Treat the person with courtesy. Address a person with dementia in a respectful manner and treat them with courtesy as Alzheimer patients and others with dementia often have a fragile sense of self esteem. Try not to talk down to them or talk to others as if the person with dementia is not even in the room. Make an effort to make them feel good about themselves even if they don't seem to be making much sense. Avoid criticism or scolding.
Treat the person with respect. Respect the person's privacy. While a person may need assistance with personal activities, respect their privacy as much as possible. Self-respect is important so encourage the person to take pride in their appearance. Encourage the person to do whatever tasks and activities they can, at their own pace or own way. Respect the individual's cultural or religious values.
Allow the person to make choices about things they can. Alzheimer's and other dementia patients should be given every opportunity to make their own choices. Offer simple choices as dementia patients can sometimes find making choices difficult. Ask them questions that can be answered" yes" or" no."
Legal and Financial Issues for Individuals with Dementia
Once a person has been diagnosed with Alzheimer's disease or other type of dementia, legal and financial issues should be addressed. An individual with early stages of dementia often has the ability to manage their own financial and legal affairs but as the dementia progresses, there may be problems with memory, comprehension, or judgment. Legal and financial issues should be considered while an individual has the capacity to understand and communicate. Advance planning can help people with dementia and their families clarify their wishes and make informed decisions about health care and financial issues.
Testamentary capacity is the ability to make and execute a will, trust, or other legal estate planning document. An individual must know at the time they sign such a document the extent of their property, their blood relations, and the general nature of their assets.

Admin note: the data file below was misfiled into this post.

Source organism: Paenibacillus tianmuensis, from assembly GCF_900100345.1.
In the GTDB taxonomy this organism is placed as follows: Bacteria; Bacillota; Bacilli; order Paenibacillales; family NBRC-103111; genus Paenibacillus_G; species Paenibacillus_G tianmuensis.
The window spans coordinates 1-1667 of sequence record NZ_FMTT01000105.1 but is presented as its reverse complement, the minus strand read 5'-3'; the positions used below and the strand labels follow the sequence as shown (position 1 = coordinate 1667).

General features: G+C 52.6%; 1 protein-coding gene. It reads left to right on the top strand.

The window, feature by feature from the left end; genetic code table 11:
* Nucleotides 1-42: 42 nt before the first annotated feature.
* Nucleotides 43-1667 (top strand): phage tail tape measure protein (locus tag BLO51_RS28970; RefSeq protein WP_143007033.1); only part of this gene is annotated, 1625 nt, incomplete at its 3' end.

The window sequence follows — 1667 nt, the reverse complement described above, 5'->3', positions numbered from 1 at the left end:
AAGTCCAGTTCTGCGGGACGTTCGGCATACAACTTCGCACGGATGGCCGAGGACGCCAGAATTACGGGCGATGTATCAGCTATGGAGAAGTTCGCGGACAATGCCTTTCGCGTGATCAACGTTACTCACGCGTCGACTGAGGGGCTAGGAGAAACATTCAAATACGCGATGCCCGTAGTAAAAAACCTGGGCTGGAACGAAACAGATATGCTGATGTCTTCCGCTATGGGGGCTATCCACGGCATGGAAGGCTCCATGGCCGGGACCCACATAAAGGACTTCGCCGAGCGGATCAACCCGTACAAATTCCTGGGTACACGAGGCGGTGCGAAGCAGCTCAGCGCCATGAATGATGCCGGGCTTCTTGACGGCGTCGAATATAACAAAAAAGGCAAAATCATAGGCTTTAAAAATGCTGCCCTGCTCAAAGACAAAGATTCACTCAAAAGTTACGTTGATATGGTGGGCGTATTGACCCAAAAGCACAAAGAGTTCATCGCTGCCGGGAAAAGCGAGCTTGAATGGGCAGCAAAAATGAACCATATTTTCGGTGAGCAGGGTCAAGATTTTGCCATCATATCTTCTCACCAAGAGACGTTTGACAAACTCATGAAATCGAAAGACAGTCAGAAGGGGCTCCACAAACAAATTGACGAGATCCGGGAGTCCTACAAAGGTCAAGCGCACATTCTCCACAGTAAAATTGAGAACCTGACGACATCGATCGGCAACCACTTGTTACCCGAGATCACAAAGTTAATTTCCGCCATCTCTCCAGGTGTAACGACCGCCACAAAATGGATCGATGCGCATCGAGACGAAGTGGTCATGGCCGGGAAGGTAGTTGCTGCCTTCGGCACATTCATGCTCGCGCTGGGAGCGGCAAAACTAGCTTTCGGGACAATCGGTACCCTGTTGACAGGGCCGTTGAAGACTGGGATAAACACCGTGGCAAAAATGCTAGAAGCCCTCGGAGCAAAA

Planning should include evaluating the individual's finances and future costs of care, making sure legal documents are in place to name an individual to make health care decisions when the time comes, and documents that state the financial management and estate plan wishes of the individual. The legal documents that are crucial for an individual with dementia are:
1. A will or a revocable living trust. A will is a document that names an executor (the person who will manage your estate upon your death) and the beneficiaries (those individuals or entities who will receive your estate). A will by its nature will have to go through the court system known as probate when you pass away which may be reason alone to consider a living trust. Probate can take time and money away from your estate.
A living trust is a revocable document that names someone (the Successor Trustee) to take over a person's estate when the maker (often called the Settlor or Trustor) dies or becomes unable to manage his estate. A trust provides a detailed plan for the distribution of property after death but also provides powers to the Successor Trustee to manage the trust assets while the Settlor or Trustor is alive but unable to manage his or her own affairs. In addition, a revocable living trust usually includes the two other documents discussed below.